Jason Collins: Collins was a throw-in as part of the Kevin Lowe/Mike Miller for O.J. Mayo deal. He'll be paid $6.2 million in the final year of his contract, which could make him a trade target at the deadline.
Otherwise, he has little value to Minnesota as he won't be around when/if the team becomes a playoff contender. He's likely to miss the start of the season after surgery to repair a rupture in his right triceps tendon, and it's not hard to see him being inactive most of the season.
Chris Richard: Richard showed promise at times as a tough inside rebounder, but will be fighting for playing time amid a large group at forward and center. He did average 10.2 points, 11.5 rebounds and 28.3 minutes in six games in the NBDL, but he'll need to improve his offensive skill set to become a fantasy factor.
Brian Cardinal: He was included as a throw-in as part of the Kevin Love/Mike Miller for O.J. Mayo deal. The $13 million and two years remaining on his contract make him a likely candidate to be traded at some point in the next year. In the meantime, he's not going to be given much of a chance to play in Minnesota without major injuries since he won't be around when/if the team becomes a playoff contender.
Randy Foye: Foye planned to build on a mostly-successful rookie season and take over as the starting point guard in 2007-08. But a lingering knee injury – initially diagnosed as tendinitis, but later found to be a "stress reaction" – delayed his season debut until January 29th, and he didn't really work his way into top form until months later. By the time he was finally healthy, Foye looked like the player Minnesota thought they were getting with the seventh-overall pick in 2006. In 10 April games, Foye averaged over 18 points, five assists, three boards and one steal. The T-Wolves are hoping that he'll pick up where he left off when the season kicks off in November.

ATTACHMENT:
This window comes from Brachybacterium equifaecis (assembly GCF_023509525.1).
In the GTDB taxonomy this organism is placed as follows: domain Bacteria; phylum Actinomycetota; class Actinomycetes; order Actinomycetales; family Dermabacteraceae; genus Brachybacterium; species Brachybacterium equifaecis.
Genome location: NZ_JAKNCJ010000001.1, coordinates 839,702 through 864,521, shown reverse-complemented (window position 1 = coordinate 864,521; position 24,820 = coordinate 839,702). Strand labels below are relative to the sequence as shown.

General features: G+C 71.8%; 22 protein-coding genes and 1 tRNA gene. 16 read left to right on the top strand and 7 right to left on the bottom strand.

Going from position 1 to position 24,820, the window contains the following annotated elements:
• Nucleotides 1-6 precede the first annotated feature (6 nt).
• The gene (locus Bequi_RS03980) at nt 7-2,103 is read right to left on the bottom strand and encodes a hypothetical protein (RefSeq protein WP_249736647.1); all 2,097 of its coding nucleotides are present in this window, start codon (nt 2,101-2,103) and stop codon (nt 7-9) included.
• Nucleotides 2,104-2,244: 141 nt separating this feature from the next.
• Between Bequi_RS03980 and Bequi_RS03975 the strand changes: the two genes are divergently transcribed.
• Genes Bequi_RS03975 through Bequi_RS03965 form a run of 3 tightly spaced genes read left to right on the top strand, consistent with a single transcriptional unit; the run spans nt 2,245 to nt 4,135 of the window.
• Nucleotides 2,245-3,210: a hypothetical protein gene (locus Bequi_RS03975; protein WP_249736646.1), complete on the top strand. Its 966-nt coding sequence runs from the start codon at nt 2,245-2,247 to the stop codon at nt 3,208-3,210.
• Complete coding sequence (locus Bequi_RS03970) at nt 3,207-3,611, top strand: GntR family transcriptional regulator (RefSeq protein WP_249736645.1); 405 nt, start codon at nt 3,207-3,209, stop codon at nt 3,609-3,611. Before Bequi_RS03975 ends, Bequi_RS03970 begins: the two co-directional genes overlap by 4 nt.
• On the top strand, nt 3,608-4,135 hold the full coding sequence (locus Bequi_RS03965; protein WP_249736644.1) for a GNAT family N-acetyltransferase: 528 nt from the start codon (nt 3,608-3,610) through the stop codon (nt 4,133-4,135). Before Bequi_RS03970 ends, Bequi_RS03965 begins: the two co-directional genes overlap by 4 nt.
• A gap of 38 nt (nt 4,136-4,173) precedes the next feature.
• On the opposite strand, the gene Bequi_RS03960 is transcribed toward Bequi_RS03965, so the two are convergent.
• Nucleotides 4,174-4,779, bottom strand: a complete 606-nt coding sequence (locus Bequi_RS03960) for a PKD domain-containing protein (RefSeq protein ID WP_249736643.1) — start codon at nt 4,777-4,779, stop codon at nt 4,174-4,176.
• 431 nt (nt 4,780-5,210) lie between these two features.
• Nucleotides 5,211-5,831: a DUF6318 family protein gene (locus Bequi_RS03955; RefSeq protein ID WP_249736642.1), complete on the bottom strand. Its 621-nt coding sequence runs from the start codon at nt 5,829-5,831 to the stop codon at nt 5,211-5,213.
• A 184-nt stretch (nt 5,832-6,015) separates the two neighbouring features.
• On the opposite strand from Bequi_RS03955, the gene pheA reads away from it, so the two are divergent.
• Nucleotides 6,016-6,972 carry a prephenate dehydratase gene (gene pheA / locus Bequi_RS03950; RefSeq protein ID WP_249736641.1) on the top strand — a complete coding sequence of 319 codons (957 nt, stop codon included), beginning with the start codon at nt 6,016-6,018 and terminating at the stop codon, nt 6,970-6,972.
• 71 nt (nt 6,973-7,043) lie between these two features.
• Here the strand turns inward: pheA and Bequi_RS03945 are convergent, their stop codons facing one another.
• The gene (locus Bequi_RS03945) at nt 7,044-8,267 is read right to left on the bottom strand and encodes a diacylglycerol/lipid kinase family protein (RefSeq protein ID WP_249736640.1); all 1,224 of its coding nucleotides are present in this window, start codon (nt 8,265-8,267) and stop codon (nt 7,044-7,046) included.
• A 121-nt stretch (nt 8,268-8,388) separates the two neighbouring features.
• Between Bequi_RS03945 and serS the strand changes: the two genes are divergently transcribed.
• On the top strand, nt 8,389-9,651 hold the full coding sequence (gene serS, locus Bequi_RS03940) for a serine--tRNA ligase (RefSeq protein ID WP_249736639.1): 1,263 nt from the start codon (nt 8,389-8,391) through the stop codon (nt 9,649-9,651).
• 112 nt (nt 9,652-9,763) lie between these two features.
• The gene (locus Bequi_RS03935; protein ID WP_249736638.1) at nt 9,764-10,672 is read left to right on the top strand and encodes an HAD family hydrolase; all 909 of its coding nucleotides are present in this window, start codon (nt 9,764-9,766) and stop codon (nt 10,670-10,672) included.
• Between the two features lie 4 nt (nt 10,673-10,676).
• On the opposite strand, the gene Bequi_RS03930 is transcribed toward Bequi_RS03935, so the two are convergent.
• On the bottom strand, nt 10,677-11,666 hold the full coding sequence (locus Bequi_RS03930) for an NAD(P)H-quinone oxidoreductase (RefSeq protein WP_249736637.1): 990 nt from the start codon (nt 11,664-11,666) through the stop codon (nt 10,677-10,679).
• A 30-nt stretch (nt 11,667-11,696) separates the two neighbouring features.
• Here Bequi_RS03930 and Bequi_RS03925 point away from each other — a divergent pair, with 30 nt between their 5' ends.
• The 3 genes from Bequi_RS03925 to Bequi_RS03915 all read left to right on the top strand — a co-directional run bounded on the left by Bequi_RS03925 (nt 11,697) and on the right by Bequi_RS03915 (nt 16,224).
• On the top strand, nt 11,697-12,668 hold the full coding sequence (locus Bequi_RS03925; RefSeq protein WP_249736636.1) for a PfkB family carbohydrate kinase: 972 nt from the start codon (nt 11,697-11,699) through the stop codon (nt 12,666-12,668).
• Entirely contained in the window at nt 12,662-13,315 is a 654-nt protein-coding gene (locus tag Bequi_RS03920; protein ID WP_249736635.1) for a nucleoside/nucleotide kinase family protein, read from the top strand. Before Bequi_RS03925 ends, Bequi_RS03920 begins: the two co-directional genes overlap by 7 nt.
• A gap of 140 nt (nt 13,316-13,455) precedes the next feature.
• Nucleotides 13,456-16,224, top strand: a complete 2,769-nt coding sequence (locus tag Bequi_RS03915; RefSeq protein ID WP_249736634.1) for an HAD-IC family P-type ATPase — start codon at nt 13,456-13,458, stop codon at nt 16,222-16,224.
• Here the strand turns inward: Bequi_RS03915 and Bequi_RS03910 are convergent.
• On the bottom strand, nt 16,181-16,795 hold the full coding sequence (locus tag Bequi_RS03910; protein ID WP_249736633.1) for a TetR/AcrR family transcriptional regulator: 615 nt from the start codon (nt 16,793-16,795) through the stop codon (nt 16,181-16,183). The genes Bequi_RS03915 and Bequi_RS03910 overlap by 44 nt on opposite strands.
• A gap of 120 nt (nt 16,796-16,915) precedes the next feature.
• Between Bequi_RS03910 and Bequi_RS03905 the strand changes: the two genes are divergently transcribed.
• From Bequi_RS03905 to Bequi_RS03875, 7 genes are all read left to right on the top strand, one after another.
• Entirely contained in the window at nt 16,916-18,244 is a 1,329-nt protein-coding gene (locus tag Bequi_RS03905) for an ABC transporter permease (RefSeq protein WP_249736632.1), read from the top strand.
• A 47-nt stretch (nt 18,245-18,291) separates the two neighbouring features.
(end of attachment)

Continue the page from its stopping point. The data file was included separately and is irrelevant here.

It's not clear if he'll start at point guard or shooting guard, but the offense will likely flow through him from either spot.
Rashad McCants: After spending most of the 2006-07 season rehabbing after the dreaded microfracture knee surgery, McCants emerged in 2007-08 and gave a glimpse of the player GM Kevin McHale hoped he was getting with the 14th overall pick in 2005. Last year was easily McCants' best as a pro – he played in 75 games (24 starts), racking up a scoring average of 14.9 points and 2.2 assists per game. Most of those numbers were accumulated as a bench player, and that may be McCants' role again this season. The T-Wolves are bringing back small forward Ryan Gomes and acquired sharpshooter Mike Miller from the Grizzlies in the O.J. Mayo/Kevin Love trade. It remains to be seen how starting jobs and playing time on the wing will be divided between those three, but McCants should generate numbers to merit fantasy consideration so long as he's getting 20-plus minutes a night.
Rodney Carney: Carney is a wild card for the T-Wolves this season. While he's down on the depth chart among the perimeter group in the T-Wolves' backcourt, featuring Mike Miller, Corey Brewer and Rashad McCants, Minnesota says they like the athleticism of the 2006 first-round pick and his outside shooting. He's a long shot for playing time, but he could find a way to win minutes in a rebuilding club willing to give younger players a look.
Randy Foye: Finally healthy after last year's knee injury, his numbers could make a dramatic improvement in his third year with better talent around him.
His April numbers (He 18 points, five assists, three boards and one steal a game) could be a glimpse of what's to come.
Ryan Gomes: His playing time could take a hit with Matt Miller likely to get the bulk of time as a swingman and Kevin Lowe getting time in the front court.
Article first appeared on 9/22/08